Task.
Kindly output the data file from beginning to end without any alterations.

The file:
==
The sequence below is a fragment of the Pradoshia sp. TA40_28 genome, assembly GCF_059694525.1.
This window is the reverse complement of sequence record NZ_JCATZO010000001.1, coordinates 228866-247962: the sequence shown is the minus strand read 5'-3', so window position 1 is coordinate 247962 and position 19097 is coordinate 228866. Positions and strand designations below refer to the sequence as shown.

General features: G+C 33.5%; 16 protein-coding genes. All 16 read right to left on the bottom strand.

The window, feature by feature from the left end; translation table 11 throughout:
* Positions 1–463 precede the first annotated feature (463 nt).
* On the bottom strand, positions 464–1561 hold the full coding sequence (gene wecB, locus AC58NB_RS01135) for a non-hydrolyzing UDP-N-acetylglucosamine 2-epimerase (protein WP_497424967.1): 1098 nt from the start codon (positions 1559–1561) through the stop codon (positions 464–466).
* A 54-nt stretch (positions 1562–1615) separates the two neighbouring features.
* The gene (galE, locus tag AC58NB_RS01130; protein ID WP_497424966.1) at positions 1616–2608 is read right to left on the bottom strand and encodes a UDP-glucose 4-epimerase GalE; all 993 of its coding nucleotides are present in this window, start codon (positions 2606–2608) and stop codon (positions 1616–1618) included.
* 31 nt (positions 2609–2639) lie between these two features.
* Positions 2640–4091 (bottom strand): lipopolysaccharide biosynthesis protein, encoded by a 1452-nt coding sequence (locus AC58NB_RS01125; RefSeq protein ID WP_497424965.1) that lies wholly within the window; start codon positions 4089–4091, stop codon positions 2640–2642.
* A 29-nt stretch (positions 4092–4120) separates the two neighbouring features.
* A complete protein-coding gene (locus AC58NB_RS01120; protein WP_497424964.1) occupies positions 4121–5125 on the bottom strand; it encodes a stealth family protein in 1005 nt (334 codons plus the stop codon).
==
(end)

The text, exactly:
The sequence below is a fragment of the Pradoshia sp. TA40_28 genome, assembly GCF_059694525.1.
This window is the reverse complement of sequence record NZ_JCATZO010000001.1, coordinates 228866-247962: the sequence shown is the minus strand read 5'-3', so window position 1 is coordinate 247962 and position 19097 is coordinate 228866. Positions and strand designations below refer to the sequence as shown.

General features: G+C 33.5%; 16 protein-coding genes. All 16 read right to left on the bottom strand.

The window, feature by feature from the left end; translation table 11 throughout:
* Positions 1–463 precede the first annotated feature (463 nt).
* On the bottom strand, positions 464–1561 hold the full coding sequence (gene wecB, locus AC58NB_RS01135) for a non-hydrolyzing UDP-N-acetylglucosamine 2-epimerase (protein WP_497424967.1): 1098 nt from the start codon (positions 1559–1561) through the stop codon (positions 464–466).
* A 54-nt stretch (positions 1562–1615) separates the two neighbouring features.
* The gene (galE, locus tag AC58NB_RS01130; protein ID WP_497424966.1) at positions 1616–2608 is read right to left on the bottom strand and encodes a UDP-glucose 4-epimerase GalE; all 993 of its coding nucleotides are present in this window, start codon (positions 2606–2608) and stop codon (positions 1616–1618) included.
* 31 nt (positions 2609–2639) lie between these two features.
* Positions 2640–4091 (bottom strand): lipopolysaccharide biosynthesis protein, encoded by a 1452-nt coding sequence (locus AC58NB_RS01125; RefSeq protein ID WP_497424965.1) that lies wholly within the window; start codon positions 4089–4091, stop codon positions 2640–2642.
* A 29-nt stretch (positions 4092–4120) separates the two neighbouring features.
* A complete protein-coding gene (locus AC58NB_RS01120; protein WP_497424964.1) occupies positions 4121–5125 on the bottom strand; it encodes a stealth family protein in 1005 nt (334 codons plus the stop codon).